The 21 best Mac tools for developers

At the most recent CocoaHeads meetup in Shanghai, I presented 21 of my favorite tools which I use on my Mac. These are not necessarily specific to iOS development, but they are all tried and tested tools which save me a few seconds, a few minutes or a few hours of my time.

Bartender ($15, keeps your Mac’s menu bar tidy, by hiding lesser used icons in a separate menu.

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cd to (Free, is a simple Finder extension which opens a Terminal in the current folder

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Stop memorizing or reusing passwords and use LastPass (Free, to remember the seventeen different logins to iTunes Connect for your different clients.


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TextExpander ($34.95, helps expand short abbreviations into longer snippets. This is useful for code, but also for other things like typing out your company’s address in an email.

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Many tasks in Git are much easier with a good GUI. I use Tower ($59.00, for more complex tasks like merging and staging partial commits.

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If you work with teams in various countries, Clocks ($2.99, is a simple tool which sits in your menu bar and shows you the current time at a glance.

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If you work with databases, do yourself a favour and get a native app to interface with them. Base ($26.99, does a great job for SQLite databases, while RoboMongo (Free,  works with MongoDB. Clearly there’s not much variation in the icon design for database apps!

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The choice of text editor is very personal. I’ve been using Atom (Free, for the last year, and it’s rapidly improving. Recent changes to auto-complete have made the editor very slick to use.

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Bind a keyboard shortcut to Dash (Free, and you can easily check the documentation for a huge number of languages with a few keystrokes. This is great if you’re working in one language, say Swift, and forget how to do something in another language, say CSS.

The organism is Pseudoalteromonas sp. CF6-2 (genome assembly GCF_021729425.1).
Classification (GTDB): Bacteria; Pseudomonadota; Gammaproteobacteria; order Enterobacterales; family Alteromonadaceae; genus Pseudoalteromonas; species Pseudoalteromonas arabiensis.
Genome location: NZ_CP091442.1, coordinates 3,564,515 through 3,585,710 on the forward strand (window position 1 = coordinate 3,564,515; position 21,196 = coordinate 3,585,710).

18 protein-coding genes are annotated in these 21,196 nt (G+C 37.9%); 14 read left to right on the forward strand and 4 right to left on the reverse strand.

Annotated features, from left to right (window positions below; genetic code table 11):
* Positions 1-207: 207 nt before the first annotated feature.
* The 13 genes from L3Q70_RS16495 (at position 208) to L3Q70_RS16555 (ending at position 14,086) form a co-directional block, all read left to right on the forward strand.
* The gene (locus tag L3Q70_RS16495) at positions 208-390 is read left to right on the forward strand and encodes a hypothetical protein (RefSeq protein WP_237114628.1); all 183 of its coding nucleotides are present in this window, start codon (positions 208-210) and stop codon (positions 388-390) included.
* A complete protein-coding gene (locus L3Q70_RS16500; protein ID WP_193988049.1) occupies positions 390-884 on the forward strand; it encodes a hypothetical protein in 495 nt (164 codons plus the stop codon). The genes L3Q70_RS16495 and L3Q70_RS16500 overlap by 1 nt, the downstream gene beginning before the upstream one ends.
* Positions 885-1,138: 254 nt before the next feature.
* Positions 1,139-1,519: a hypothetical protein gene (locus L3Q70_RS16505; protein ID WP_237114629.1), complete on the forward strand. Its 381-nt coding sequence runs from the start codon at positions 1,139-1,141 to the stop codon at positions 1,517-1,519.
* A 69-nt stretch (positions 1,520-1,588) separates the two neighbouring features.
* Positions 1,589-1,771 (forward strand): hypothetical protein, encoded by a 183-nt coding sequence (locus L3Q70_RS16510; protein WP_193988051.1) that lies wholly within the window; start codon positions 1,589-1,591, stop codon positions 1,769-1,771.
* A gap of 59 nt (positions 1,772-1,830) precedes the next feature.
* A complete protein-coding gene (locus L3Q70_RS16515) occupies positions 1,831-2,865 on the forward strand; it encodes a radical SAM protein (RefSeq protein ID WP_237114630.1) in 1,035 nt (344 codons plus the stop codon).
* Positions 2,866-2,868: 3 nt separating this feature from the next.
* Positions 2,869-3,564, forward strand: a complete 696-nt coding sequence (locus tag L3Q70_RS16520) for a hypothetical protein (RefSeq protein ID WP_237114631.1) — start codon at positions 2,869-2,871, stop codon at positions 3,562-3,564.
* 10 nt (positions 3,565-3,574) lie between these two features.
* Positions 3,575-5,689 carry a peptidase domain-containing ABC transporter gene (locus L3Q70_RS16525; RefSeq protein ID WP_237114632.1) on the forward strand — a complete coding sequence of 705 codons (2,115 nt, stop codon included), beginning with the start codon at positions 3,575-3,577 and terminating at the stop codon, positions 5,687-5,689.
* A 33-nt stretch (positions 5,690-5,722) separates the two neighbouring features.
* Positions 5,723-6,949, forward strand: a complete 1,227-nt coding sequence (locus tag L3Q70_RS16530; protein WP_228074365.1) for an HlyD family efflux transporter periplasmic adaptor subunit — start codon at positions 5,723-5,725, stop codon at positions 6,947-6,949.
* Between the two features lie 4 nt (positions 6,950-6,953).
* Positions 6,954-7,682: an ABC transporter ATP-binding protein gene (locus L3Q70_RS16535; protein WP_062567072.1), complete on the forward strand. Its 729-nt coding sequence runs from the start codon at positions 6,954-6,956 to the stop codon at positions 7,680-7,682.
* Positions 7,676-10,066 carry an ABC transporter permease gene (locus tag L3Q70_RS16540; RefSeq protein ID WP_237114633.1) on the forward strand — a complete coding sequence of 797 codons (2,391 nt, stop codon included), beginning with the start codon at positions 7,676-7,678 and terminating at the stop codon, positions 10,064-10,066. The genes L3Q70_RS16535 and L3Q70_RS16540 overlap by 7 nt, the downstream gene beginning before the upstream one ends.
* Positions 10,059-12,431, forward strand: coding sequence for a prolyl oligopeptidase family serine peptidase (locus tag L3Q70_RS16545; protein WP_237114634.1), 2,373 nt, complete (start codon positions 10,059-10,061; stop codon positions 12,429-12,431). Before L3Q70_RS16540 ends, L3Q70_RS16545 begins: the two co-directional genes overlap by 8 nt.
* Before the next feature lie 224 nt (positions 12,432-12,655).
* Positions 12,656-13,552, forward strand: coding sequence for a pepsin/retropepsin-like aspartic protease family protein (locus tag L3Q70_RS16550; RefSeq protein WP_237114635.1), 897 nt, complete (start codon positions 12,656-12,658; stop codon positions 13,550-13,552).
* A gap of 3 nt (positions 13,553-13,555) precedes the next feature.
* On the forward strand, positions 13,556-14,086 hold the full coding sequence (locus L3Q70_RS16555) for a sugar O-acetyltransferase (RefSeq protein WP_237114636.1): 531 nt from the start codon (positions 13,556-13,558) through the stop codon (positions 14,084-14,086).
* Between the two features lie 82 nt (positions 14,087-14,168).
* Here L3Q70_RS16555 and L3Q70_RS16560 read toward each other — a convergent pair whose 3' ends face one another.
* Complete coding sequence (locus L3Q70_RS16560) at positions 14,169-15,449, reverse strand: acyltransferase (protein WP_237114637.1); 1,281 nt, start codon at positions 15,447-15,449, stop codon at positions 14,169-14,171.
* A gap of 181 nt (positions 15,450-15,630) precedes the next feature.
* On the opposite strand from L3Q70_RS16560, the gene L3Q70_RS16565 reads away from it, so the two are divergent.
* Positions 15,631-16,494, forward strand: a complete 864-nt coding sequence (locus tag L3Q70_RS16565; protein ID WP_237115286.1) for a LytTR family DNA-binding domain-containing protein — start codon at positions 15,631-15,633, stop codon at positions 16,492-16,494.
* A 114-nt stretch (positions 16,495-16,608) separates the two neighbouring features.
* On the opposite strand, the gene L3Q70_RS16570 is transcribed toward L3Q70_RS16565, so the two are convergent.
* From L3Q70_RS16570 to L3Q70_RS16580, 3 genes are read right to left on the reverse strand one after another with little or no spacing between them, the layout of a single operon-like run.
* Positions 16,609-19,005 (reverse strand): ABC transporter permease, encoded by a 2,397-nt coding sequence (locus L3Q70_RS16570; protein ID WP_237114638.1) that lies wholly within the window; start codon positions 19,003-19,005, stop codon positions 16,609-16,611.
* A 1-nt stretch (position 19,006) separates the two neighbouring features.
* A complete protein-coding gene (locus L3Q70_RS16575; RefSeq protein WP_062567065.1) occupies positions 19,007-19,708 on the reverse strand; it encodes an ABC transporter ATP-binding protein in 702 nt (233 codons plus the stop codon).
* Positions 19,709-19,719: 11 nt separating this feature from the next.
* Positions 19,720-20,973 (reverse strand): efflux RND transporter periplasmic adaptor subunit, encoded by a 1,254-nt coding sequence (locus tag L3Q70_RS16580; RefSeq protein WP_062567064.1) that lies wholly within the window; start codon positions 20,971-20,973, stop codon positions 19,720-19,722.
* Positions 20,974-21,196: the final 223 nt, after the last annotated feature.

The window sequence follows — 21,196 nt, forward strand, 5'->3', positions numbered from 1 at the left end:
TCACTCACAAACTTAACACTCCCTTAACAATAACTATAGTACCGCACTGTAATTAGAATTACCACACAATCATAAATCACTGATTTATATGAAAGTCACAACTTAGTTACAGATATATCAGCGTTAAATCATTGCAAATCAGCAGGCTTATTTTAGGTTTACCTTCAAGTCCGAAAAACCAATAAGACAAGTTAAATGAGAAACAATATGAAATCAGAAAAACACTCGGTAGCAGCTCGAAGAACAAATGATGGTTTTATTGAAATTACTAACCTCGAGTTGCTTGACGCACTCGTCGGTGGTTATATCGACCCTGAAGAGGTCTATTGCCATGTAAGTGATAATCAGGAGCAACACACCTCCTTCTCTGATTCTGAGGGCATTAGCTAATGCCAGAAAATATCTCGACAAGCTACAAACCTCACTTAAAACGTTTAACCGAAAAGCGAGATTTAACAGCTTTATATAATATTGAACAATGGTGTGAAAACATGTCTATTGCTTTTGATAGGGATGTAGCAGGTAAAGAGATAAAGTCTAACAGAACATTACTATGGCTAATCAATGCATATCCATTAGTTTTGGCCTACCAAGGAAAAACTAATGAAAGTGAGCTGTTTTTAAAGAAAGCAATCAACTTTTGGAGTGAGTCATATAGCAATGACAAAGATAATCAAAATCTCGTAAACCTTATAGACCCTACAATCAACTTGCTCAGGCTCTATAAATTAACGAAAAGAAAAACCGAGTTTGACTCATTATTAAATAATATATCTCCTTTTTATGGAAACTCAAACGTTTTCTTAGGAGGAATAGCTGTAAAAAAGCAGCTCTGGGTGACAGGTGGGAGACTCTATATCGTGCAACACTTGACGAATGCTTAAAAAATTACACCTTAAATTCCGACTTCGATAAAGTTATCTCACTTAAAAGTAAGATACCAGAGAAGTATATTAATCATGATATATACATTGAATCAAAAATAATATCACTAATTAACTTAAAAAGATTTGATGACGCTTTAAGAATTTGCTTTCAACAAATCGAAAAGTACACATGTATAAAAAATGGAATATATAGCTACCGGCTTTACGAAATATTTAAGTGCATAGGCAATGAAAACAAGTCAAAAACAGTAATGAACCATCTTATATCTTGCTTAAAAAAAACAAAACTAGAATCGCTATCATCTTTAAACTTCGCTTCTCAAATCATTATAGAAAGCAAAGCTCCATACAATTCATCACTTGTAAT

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Jumpcut (Free, is one of those tools you don’t realise how much you rely on until you use a computer without it. It stores your clipboard history, and lets you choose which item to paste. So for example you can copy two items in quick succession, then paste both.

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When colleagues ask you to do things, don’t interrupt your flow. Fire up Things ($49.99,, add a quick todo, and come back to it later. Slicker than a TODO.txt, you can organise your todo lists into projects and even add recurring todos.

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If you need to generate promo codes for the App Store, you can use Tokens ($29.00, without ever having to open a browser. Tokens will keep track of which tokens have been redeemed too, so you know if your marketing is working.

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If you have a Mac with a small SSD, it can quickly fill up with temporary files when developing. DaisyDisk ($9.99, will help you track down what’s taking up space on your disk – whether a huge DerivedData folder or that movie you  downloaded and forgot about.